Residents Cash In Guns for Peace of Mind
Sunday, September 17, 2006
Francinina Jones grabbed her husband's long shotgun, the one he became attached to during years of hunting, and marched straight to the police station in Southeast D.C.
"I wanted the gun out of the house," said Jones, 55, who lives in Southeast and traded the firearm for a $50 payment from the city. "There's too much killing, all these young people have guns."
Jones and hundreds of others got cash for guns as part of the police department's gun buyback program, which yesterday netted 337 firearms and paid area residents about $16,700.
Those who turned in guns at one of three District police stations tended to be middle-aged or older people who had firearms lying around the house and no longer had a use for them. Many said they did not want them to be stolen or involved in an accident.
"You're not going to get the guy going around robbing people on the street turning in guns," said Cmdr. Joel Maupin, who is in charge of the department's 7th District in Southeast.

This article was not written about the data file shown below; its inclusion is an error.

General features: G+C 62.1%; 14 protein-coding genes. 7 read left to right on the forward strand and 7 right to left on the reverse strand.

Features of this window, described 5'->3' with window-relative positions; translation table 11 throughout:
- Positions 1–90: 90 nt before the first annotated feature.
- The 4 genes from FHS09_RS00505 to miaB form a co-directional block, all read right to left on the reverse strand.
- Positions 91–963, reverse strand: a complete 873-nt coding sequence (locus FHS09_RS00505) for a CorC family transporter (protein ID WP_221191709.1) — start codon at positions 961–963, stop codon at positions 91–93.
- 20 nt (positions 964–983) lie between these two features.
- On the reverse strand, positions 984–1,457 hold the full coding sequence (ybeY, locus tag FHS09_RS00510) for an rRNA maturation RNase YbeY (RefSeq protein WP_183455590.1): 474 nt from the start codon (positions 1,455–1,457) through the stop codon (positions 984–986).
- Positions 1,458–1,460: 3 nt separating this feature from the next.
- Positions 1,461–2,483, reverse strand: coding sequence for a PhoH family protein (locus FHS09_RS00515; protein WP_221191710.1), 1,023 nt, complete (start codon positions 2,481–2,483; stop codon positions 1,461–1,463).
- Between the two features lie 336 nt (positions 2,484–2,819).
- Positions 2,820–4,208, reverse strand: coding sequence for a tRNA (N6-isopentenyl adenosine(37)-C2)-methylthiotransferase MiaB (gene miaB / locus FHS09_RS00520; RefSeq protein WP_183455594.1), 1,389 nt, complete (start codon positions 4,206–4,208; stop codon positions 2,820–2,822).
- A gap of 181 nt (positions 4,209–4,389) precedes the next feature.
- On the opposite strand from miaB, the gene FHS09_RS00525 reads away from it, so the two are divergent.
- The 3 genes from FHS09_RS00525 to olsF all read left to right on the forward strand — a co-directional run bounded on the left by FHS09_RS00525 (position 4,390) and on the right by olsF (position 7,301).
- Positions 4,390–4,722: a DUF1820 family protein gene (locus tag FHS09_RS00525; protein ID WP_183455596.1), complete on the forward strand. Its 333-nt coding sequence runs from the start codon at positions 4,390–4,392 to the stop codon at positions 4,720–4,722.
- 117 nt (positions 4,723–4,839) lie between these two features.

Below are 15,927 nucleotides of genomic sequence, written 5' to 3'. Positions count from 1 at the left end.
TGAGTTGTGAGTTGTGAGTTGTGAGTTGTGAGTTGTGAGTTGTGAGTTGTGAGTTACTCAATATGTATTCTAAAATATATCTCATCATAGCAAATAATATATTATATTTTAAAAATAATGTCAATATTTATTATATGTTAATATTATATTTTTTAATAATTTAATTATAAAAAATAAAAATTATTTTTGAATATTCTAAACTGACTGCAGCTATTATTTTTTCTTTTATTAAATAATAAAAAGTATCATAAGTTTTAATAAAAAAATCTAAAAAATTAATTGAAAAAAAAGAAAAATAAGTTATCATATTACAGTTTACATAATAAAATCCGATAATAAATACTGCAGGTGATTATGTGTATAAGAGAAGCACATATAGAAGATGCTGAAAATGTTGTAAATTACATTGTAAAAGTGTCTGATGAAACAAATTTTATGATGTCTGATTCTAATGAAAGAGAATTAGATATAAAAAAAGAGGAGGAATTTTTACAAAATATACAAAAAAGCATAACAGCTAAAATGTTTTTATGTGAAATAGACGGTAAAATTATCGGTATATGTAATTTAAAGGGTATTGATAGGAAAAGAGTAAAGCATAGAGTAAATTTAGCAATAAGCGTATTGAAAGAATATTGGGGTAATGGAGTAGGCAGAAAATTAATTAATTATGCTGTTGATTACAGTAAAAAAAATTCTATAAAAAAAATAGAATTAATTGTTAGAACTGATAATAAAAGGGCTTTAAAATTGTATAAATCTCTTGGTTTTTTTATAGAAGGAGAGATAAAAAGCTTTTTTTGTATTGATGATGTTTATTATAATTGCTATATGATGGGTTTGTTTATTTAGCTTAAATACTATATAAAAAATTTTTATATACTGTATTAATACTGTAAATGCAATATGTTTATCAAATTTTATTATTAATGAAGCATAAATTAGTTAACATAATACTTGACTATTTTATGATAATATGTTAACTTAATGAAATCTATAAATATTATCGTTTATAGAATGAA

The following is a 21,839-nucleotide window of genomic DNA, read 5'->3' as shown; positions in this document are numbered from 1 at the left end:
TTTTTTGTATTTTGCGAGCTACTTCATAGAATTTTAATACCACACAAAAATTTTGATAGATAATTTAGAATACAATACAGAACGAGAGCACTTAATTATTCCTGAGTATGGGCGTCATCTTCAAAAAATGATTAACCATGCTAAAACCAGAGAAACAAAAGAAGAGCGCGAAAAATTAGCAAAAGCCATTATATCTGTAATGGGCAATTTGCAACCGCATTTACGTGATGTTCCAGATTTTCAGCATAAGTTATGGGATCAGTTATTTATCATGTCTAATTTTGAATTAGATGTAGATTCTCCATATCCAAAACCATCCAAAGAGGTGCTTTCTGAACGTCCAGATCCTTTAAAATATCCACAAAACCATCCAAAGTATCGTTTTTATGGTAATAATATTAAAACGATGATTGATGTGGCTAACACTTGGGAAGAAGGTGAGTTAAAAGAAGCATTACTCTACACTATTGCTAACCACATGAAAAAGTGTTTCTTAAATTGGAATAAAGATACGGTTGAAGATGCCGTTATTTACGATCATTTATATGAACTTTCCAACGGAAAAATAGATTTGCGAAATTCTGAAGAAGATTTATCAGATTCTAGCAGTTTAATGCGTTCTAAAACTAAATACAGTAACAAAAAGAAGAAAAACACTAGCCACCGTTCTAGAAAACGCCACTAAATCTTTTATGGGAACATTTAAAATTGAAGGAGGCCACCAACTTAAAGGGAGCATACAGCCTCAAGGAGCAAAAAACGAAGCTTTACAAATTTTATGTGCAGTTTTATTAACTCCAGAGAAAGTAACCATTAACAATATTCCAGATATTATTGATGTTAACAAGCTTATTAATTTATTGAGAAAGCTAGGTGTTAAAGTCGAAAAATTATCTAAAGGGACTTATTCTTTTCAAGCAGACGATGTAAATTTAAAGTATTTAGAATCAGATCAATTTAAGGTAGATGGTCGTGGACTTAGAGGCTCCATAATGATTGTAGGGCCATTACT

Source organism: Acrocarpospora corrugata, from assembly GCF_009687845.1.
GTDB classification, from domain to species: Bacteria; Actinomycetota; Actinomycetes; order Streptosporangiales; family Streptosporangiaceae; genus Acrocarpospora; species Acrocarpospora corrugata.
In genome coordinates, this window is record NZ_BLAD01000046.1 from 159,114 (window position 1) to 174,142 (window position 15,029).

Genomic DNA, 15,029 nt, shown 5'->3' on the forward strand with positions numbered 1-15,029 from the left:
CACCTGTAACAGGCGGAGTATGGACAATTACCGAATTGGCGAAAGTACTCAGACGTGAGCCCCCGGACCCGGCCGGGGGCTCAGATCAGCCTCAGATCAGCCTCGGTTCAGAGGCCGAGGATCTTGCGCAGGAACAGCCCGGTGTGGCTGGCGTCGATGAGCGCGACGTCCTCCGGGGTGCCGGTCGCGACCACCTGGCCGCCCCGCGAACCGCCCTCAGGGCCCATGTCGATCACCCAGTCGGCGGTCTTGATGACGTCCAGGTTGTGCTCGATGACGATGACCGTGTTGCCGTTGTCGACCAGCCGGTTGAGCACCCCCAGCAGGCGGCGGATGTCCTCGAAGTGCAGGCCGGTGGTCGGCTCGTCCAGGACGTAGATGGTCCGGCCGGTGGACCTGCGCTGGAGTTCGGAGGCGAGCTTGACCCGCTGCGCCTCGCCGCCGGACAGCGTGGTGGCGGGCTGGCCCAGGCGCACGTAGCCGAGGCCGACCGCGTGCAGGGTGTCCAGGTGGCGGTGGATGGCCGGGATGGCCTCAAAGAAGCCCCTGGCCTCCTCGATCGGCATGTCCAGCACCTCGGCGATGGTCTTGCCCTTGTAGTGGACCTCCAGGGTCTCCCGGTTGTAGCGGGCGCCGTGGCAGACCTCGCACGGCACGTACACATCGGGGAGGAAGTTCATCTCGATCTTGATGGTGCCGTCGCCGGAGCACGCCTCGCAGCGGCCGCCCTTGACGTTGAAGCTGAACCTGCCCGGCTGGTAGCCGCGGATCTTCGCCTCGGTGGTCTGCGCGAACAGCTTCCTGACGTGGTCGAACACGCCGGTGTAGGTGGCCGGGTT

If police can reduce the number of guns in homes, they can cut down on the likelihood they will make it to the street, Maupin said.
The department paid for the weapons with $250,000 it received as part of the emergency crime bill the city passed in July in response to a spike in homicides, robberies and other crime.
Police got everything from TEC-9 pistols to hunting rifles. Some people also turned in ammunition.
Taft Wallace, 71, showed up with a .38-caliber pistol and a .25-caliber semiautomatic. They belonged to his brother-in-law, a retired police officer who lives in Southeast, he said.
"He's got grandchildren floating all over the house," said Wallace, who had just gotten $200 for the weapons and was being escorted to his car by an officer. "He wants them out."
Handguns are illegal in the District, but residents can get permits for shotguns and rifles. Police accepted any kind of working firearm yesterday, no questions asked.
Residents of the District, Prince George's, Montgomery and Arlington counties and the city of Alexandria were eligible to turn in weapons for cash. Police from several of those jurisdictions said their departments do not have gun buyback programs. In previous buybacks, D.C. police also have accepted weapons from suburbanites.